It’s common that once we perfect a task through practise, we tend to stop trying at it. However, a new study from the University of Colorado Boulder suggests that even after learning a task, whether it’s tennis or playing music, continued practising leads to more efficient behaviour.
Image: Tom Hart.
We all know the mantra of “practise makes perfect”, but chances are, once you’ve really nailed a task, you probably start to move onto new ones. For instance, if you get your backhand down in tennis, you’ll move onto another skill. The authors of the study suspect that continued practise leads to both more efficient movements and thinking. Lead author Alaa Ahmed suggests the reason is rooted in the brain:
The brain could be modulating subtle features of arm muscle activity, recruiting other muscles or reducing its own activity to make the movements more efficiently.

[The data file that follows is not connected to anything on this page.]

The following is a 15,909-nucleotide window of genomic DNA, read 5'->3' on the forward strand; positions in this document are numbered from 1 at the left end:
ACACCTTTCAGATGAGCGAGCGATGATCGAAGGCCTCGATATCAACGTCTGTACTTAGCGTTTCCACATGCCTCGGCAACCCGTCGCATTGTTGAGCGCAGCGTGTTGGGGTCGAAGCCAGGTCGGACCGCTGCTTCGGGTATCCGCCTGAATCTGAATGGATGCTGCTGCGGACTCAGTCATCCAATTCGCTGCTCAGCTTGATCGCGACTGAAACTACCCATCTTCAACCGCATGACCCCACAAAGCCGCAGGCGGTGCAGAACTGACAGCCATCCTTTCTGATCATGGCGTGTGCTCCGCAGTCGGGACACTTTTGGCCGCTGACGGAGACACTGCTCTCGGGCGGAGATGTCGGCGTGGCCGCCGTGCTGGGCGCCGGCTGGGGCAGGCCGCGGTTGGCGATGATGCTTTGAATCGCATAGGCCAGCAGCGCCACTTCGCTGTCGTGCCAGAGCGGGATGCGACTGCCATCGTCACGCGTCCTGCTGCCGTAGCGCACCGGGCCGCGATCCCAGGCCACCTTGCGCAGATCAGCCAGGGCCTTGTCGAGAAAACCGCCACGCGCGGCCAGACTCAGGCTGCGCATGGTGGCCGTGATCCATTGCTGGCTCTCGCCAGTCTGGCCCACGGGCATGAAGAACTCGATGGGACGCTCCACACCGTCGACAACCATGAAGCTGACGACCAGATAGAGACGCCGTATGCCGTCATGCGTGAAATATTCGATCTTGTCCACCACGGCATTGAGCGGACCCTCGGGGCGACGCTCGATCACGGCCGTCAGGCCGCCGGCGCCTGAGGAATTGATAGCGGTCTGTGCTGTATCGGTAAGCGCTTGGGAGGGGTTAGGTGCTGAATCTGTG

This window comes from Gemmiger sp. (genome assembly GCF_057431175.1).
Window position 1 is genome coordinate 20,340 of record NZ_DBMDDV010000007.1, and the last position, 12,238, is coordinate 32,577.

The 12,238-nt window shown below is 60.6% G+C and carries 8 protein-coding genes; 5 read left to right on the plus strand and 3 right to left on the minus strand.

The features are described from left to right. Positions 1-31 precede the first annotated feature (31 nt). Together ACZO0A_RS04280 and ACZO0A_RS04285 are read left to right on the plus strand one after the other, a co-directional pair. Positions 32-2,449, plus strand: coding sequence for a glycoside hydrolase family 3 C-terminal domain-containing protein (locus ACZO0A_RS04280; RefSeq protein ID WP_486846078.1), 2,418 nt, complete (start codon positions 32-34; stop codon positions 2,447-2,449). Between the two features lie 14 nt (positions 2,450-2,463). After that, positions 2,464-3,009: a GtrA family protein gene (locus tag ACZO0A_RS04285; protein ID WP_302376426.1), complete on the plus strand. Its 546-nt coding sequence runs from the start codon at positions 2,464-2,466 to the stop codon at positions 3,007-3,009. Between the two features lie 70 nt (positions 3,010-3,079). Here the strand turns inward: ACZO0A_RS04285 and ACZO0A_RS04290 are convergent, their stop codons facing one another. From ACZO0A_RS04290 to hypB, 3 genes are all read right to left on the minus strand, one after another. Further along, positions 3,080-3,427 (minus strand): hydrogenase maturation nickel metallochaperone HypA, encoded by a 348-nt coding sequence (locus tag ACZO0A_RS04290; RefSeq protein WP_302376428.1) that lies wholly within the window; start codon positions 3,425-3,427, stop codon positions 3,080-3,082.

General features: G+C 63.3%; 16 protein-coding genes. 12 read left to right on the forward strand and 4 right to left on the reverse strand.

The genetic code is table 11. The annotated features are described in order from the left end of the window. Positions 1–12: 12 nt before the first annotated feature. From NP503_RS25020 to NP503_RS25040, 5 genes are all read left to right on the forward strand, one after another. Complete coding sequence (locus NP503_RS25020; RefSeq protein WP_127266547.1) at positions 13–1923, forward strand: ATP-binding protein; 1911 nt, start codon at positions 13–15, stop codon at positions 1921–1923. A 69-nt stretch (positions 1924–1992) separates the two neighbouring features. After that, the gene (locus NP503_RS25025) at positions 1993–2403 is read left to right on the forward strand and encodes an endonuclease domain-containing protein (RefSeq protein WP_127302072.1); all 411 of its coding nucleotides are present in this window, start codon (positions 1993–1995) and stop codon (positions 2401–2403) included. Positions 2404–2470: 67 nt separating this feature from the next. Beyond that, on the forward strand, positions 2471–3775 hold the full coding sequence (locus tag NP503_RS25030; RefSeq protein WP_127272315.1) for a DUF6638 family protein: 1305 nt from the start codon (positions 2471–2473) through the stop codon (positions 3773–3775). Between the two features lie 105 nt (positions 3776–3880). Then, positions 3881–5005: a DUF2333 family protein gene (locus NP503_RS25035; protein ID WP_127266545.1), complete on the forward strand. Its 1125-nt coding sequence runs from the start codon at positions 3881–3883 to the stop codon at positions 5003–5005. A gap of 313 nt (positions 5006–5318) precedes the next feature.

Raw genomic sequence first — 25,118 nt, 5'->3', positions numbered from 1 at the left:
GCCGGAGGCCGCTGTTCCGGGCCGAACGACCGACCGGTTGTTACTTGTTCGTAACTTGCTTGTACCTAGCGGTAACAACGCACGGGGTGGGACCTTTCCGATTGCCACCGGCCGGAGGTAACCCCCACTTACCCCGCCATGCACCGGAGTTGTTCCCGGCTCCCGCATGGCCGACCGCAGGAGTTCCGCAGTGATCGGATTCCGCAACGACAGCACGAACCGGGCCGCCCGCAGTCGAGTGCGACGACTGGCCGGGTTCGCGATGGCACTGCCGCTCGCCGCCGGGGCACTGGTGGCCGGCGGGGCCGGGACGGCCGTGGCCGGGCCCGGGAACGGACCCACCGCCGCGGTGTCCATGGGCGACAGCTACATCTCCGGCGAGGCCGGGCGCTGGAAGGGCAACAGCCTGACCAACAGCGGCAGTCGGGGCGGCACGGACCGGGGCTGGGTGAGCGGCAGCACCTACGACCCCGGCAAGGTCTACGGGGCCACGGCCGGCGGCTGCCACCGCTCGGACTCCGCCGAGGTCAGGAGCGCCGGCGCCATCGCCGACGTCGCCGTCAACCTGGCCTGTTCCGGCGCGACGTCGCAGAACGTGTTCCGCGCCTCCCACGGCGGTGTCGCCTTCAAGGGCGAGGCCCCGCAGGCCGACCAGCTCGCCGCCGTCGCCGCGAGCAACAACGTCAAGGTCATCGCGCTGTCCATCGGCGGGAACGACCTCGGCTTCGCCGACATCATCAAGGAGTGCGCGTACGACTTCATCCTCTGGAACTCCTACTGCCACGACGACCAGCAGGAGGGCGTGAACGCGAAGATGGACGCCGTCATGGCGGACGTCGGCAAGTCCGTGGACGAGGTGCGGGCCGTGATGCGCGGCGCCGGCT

In short, Ahmed suggests:
The message from this study is that in order to perform with less effort, keep on practising, even after it seems as if the task has been learned.
The benefits of continued practise might seem a bit obvious, but it’s easy to relax and stop working as hard once you think you’ve perfected any given task. This study suggests that even if you don’t notice any improvement, your brain and body continue to learn to be more efficient.
To Perform With Less Effort, Practice Beyond Perfection [Science Daily]